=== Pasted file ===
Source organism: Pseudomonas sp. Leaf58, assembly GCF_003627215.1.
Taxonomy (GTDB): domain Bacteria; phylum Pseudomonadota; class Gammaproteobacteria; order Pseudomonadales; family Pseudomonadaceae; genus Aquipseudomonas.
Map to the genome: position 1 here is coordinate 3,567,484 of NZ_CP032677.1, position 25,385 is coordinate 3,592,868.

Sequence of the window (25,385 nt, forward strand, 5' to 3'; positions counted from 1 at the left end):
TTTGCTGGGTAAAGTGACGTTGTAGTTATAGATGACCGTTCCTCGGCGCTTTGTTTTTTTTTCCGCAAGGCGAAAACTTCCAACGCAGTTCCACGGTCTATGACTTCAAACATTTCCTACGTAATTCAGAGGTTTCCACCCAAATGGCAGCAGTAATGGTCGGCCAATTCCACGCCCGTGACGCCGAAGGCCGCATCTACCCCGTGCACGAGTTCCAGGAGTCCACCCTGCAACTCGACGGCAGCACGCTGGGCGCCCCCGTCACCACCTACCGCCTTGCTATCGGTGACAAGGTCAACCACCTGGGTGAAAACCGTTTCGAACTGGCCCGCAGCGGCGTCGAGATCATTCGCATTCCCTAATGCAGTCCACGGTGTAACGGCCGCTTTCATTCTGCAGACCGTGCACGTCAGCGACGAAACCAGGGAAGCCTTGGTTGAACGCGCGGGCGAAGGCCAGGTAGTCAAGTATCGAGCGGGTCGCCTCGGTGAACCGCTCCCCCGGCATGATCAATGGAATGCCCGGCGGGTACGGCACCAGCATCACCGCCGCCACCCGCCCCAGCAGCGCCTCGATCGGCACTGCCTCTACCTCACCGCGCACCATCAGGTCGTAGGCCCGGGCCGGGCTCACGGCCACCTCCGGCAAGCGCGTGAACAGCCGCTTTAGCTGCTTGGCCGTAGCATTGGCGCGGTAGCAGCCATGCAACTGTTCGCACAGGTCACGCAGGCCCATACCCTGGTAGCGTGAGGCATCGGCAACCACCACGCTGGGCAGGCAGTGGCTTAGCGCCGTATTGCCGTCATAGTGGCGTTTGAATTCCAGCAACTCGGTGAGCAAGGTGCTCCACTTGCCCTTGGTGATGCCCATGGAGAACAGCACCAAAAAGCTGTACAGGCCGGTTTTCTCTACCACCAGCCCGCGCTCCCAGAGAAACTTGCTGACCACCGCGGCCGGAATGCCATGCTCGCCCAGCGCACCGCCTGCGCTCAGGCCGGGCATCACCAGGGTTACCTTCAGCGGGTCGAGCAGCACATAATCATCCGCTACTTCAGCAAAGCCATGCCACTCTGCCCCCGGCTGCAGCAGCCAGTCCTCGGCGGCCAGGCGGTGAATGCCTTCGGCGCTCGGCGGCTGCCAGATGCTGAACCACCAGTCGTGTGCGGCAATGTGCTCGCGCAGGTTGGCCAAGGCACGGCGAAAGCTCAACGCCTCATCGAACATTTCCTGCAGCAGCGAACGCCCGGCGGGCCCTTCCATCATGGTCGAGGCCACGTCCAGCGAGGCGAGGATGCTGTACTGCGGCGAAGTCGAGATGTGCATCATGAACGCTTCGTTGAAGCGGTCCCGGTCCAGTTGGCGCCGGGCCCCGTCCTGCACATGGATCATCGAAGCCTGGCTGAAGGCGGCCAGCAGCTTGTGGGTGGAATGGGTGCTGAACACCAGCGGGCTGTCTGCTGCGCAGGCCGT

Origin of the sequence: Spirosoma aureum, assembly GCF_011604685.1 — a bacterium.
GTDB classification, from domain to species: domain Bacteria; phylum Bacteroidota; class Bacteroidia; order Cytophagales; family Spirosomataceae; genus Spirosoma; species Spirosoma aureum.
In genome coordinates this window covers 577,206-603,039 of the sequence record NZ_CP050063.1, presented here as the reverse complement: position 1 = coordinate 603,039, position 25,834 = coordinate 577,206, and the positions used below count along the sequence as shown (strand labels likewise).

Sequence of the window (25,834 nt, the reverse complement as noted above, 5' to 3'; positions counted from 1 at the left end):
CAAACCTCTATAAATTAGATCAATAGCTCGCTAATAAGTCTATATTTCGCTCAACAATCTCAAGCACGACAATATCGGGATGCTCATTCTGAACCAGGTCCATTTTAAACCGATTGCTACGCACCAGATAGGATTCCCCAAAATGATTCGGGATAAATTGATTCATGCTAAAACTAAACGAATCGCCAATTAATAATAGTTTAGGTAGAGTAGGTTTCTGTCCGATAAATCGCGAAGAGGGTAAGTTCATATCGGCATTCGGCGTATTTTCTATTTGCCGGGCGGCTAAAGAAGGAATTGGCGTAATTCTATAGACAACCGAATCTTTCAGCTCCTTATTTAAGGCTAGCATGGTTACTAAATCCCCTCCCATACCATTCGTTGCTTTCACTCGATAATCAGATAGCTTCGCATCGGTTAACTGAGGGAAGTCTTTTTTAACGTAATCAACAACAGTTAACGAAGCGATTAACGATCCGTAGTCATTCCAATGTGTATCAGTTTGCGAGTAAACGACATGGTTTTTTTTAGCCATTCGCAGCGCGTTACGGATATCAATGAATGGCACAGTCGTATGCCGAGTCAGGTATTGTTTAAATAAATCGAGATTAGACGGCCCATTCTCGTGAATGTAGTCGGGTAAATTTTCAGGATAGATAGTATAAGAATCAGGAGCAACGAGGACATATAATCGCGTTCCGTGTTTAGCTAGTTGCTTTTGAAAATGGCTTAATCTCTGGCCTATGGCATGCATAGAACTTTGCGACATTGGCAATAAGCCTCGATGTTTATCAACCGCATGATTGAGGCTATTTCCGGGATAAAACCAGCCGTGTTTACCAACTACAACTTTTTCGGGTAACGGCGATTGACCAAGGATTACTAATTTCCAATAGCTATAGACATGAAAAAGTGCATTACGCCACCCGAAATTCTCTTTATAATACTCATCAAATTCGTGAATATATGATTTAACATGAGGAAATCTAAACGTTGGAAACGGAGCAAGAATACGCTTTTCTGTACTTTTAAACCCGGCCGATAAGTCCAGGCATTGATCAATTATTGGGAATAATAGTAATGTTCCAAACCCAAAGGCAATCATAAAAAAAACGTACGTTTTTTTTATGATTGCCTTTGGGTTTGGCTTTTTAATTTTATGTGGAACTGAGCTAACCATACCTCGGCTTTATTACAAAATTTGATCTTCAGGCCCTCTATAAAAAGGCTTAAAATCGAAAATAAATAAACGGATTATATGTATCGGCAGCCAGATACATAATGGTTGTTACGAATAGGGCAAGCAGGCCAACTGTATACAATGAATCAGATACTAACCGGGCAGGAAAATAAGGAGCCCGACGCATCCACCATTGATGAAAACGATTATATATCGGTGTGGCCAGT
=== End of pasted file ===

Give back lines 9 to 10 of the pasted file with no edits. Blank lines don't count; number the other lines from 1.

Sequence of the window (25,834 nt, the reverse complement as noted above, 5' to 3'; positions counted from 1 at the left end):
CAAACCTCTATAAATTAGATCAATAGCTCGCTAATAAGTCTATATTTCGCTCAACAATCTCAAGCACGACAATATCGGGATGCTCATTCTGAACCAGGTCCATTTTAAACCGATTGCTACGCACCAGATAGGATTCCCCAAAATGATTCGGGATAAATTGATTCATGCTAAAACTAAACGAATCGCCAATTAATAATAGTTTAGGTAGAGTAGGTTTCTGTCCGATAAATCGCGAAGAGGGTAAGTTCATATCGGCATTCGGCGTATTTTCTATTTGCCGGGCGGCTAAAGAAGGAATTGGCGTAATTCTATAGACAACCGAATCTTTCAGCTCCTTATTTAAGGCTAGCATGGTTACTAAATCCCCTCCCATACCATTCGTTGCTTTCACTCGATAATCAGATAGCTTCGCATCGGTTAACTGAGGGAAGTCTTTTTTAACGTAATCAACAACAGTTAACGAAGCGATTAACGATCCGTAGTCATTCCAATGTGTATCAGTTTGCGAGTAAACGACATGGTTTTTTTTAGCCATTCGCAGCGCGTTACGGATATCAATGAATGGCACAGTCGTATGCCGAGTCAGGTATTGTTTAAATAAATCGAGATTAGACGGCCCATTCTCGTGAATGTAGTCGGGTAAATTTTCAGGATAGATAGTATAAGAATCAGGAGCAACGAGGACATATAATCGCGTTCCGTGTTTAGCTAGTTGCTTTTGAAAATGGCTTAATCTCTGGCCTATGGCATGCATAGAACTTTGCGACATTGGCAATAAGCCTCGATGTTTATCAACCGCATGATTGAGGCTATTTCCGGGATAAAACCAGCCGTGTTTACCAACTACAACTTTTTCGGGTAACGGCGATTGACCAAGGATTACTAATTTCCAATAGCTATAGACATGAAAAAGTGCATTACGCCACCCGAAATTCTCTTTATAATACTCATCAAATTCGTGAATATATGATTTAACATGAGGAAATCTAAACGTTGGAAACGGAGCAAGAATACGCTTTTCTGTACTTTTAAACCCGGCCGATAAGTCCAGGCATTGATCAATTATTGGGAATAATAGTAATGTTCCAAACCCAAAGGCAATCATAAAAAAAACGTACGTTTTTTTTATGATTGCCTTTGGGTTTGGCTTTTTAATTTTATGTGGAACTGAGCTAACCATACCTCGGCTTTATTACAAAATTTGATCTTCAGGCCCTCTATAAAAAGGCTTAAAATCGAAAATAAATAAACGGATTATATGTATCGGCAGCCAGATACATAATGGTTGTTACGAATAGGGCAAGCAGGCCAACTGTATACAATGAATCAGATACTAACCGGGCAGGAAAATAAGGAGCCCGACGCATCCACCATTGATGAAAACGATTATATATCGGTGTGGCCAGT